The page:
- Brainstorm solutions: The resolution may be as simple as getting instruction on an unfamiliar computer system or it might be as complicated as arranging a new assignment. Your assistance is key to getting the intern back on track. Your intern’s parents will also appreciate your successful intervention. Your students may find strength and humor, too, in reading blogs by other interns, such as Eye of the Intern on internships. com in which interns report on the trials and tribulations of internship life.
- Enlist resources: You may need to enlist additional resources to help solve your intern’s crisis. If you deem the situation as dire, arrange for a school mental health counselor to talk to your intern. YourCareerCenter may also have an intern online or phone center with 24-hour assistance. Another avenue of support may be in finding a mentor for your overwhelmed student. An experienced intern who may have interned at that same company would be an excellent choice.
- Consider on-site visits: Depending on your schedule and the internship site location, you could visit the company and your distressed intern to offer support and to talk with the supervisor on how to quickly correct the problems. When you visit, you might want to give your student an inspirational guide for interns or even a care package with some treats.
- Do damage control: If your student is truly unhappy, you might have to accept that the internship is not a good fit. It’s better to do damage control early on rather than end up with a miserable student as well as a disgruntled intern supervisor who may be reluctant to take future interns from you. If you find yourself in this situation just when you’re going on summer vacation, suggest your student go to internships.com to explore options and connect with other employers offering internships. More than 12,675 University of South Florida students are registered with internships.com, more than any other school. Your students may benefit, too.
Tags: entry-level, NACE, networking
Internships often lead to jobs, according to results of a new survey conducted by the National Association of Colleges and Employers. Employers responding to the organization’s 2011 Internship & Co-op Survey reported that an average of 39% of their entry-level hires from the Class of 2010 were harvested from their own internship programs. The respondents reported converting, on average, 58% of their interns into full-time hires, the highest rate since the association started tracking the statistic in 2001. Encourage your student interns to practice the following effective networking tips, so they can be part of that 58%:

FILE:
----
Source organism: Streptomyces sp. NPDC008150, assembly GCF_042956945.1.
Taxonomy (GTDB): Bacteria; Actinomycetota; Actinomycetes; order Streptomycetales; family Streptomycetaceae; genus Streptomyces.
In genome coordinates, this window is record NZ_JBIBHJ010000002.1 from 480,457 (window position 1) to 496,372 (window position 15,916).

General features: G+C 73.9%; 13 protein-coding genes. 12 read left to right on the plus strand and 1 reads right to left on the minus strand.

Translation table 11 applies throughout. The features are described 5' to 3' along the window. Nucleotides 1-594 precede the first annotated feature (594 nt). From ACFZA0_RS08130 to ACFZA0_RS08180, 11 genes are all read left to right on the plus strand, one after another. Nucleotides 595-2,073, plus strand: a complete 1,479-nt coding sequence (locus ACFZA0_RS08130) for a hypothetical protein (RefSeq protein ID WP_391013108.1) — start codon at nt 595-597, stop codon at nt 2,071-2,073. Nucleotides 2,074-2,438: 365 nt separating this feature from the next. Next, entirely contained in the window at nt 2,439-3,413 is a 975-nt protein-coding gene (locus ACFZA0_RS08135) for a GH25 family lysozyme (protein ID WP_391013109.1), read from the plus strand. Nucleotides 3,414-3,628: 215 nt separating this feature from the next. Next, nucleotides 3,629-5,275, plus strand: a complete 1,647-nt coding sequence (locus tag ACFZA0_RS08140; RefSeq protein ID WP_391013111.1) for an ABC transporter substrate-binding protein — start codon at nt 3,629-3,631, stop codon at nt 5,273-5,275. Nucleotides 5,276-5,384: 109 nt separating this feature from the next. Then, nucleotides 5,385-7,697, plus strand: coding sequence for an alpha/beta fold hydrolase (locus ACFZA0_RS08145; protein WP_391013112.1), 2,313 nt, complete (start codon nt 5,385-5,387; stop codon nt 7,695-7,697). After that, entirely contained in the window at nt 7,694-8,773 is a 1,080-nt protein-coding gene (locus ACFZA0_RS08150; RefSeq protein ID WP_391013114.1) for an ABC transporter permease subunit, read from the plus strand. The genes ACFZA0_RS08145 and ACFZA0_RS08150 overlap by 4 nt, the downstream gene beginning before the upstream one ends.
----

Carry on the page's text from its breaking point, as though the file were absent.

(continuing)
- Many interns may be embarrassed to ask how to network and meet people, so you could compile a list of ideas to help out. Advise them to act friendly, smile, and say hello to everyone at work. If people don’t respond to them in an enthusiastic manner, they shouldn’t take it personally. That individual might be in a bad mood because of personal problems. A pleasant greeting might cheer him/her up. Remind your students that networking means interacting with other employees, not sitting at a computer and networking online. Fellow employees are the best sources of new job information. It’s important to create a friendly relationship before asking for an insider’s viewpoint on how to land a full-time position in the company.
- Your intern students may think that they have nothing to talk about and hesitate to start a conversation. Assure your students that the best way to start a conversation is not to talk about themselves, but to ask the other person about himself/herself. Suggest questions such as, “How long have you worked here?” “Where would you recommend as a place to eat lunch?” “Did you see the Miami Heat beat the Boston Celtics last night?” People feel friendly towards those who show enough interest to ask questions and then listen attentively—cell phones turned off—to the answer.